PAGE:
As you might already know, I’m a staunch advocate for access to health care, and cheered when health care reform became the law last year. We need the opportunity to stay well and keep our families well, and we need to be able to afford medical care when things go wrong. As a mother and a physician, I’ve seen firsthand how imperative this is.
There are those who say we should repeal the recent landmark health care reforms that Congress passed last year. But that would mean that some people would be shut out of health care completely. Some seem to believe it’s just those who are too poor to afford health insurance, or who can afford it but choose not to buy it, who go without. Those are faulty assumptions, as this op ed by the co-founder of Palm Computer, who was denied insurance before the new law passed, shows:
It never occurred to me that we would be denied! Yes, we had listed a bunch of minor ailments, but nothing serious. No cancer, no chronic diseases like asthma or diabetes, no hospital stays.
Why were we denied? What were these pre-existing conditions that put us into high-risk categories? For me, it was a corn on my toe for which my podiatrist had recommended an in-office procedure. My daughter was denied because she takes regular medication for a common teenage issue. My husband was denied because his ophthalmologist had identified a slow-growing cataract. Basically, if there is any possible procedure in your future, insurers will deny you.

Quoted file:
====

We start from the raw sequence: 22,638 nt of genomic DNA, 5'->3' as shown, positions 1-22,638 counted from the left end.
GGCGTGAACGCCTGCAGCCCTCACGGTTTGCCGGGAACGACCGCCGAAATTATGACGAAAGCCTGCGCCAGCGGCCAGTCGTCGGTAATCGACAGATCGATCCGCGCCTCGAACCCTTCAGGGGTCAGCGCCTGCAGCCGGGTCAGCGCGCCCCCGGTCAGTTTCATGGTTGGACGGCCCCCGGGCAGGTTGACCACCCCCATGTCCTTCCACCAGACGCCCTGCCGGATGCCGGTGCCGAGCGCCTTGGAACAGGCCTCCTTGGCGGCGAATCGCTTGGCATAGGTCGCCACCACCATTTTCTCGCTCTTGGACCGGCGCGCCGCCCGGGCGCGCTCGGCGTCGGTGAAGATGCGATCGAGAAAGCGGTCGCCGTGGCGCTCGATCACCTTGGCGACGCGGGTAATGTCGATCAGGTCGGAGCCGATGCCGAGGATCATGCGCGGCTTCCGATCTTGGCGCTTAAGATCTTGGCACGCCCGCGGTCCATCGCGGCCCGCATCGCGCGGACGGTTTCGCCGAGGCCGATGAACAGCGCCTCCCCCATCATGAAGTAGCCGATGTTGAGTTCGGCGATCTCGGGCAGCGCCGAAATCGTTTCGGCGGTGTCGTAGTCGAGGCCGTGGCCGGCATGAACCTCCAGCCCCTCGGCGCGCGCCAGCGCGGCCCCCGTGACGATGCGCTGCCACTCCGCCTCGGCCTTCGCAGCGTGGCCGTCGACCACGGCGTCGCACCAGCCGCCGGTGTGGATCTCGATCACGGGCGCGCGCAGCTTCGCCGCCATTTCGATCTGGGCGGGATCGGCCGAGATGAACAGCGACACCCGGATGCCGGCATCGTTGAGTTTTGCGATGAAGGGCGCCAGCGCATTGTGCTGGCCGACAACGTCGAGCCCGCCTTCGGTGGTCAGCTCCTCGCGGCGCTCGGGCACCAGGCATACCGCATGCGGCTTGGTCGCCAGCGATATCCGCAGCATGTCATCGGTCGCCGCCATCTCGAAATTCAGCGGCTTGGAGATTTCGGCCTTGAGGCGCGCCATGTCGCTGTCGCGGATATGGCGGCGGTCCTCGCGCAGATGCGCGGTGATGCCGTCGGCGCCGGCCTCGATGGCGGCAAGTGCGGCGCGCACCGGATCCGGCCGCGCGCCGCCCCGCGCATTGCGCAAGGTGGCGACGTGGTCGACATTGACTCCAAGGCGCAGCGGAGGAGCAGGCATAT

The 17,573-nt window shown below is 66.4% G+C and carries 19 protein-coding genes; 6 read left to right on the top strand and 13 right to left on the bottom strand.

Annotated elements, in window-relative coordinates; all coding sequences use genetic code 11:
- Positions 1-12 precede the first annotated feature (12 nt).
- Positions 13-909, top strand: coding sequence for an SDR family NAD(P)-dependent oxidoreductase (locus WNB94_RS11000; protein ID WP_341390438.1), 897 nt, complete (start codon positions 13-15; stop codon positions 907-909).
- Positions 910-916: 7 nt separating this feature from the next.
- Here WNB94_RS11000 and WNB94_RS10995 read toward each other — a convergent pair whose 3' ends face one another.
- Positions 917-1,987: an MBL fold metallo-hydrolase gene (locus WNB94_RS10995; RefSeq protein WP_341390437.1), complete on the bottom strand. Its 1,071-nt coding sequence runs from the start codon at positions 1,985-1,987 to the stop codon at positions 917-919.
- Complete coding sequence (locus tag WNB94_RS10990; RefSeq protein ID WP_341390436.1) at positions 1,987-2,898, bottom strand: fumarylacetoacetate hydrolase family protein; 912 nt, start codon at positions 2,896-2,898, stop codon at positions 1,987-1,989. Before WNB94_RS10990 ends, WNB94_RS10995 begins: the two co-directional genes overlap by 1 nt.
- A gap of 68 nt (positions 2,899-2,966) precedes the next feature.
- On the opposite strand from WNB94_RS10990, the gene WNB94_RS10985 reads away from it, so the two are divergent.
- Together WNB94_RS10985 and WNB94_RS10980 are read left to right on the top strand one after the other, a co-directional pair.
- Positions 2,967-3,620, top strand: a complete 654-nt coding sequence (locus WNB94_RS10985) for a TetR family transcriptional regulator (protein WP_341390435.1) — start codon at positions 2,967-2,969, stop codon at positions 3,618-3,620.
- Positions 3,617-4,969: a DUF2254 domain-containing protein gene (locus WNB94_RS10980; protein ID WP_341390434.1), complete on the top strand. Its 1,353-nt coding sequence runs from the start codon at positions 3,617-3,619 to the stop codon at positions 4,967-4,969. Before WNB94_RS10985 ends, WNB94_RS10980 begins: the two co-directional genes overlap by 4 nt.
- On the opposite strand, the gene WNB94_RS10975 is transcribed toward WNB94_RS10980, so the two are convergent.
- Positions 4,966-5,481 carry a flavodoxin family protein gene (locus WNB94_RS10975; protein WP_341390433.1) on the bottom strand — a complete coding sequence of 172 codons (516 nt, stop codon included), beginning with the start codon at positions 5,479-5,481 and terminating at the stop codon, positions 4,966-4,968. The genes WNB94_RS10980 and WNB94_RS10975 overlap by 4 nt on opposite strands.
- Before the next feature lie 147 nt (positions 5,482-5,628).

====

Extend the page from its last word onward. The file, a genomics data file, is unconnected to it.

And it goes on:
If a woman with $millions couldn’t get approved because of a corn on her toe, what would happen to the average woman, or a child, with a more serious issue if health care reform were repealed?
We need to keep ourselves informed about what’s really at stake. And, trust me, there’s a great deal at stake. If health care reform is repealed, we go back to the days when life-saving care is denied to people who can’t pay the costs—oftentimes, hundreds of thousands of dollars—out-of-pocket. We go back to seeing our kids kicked off our policies when they’re just out of high school and don’t yet have jobs that offer health insurance. We go back to denials for pre-existing conditions as tiny—and ludicrous—as a corn on the toe. Or acne. Or depression. Nevermind more serious illnesses.
We can’t go back. Look at how far we’ve come. Please, be as informed as possible about your new rights under health care reform. You can find most of the information you need at this website set up by the government to guide you through your options and your rights.
– Yvonne S. Thornton, MD, MPH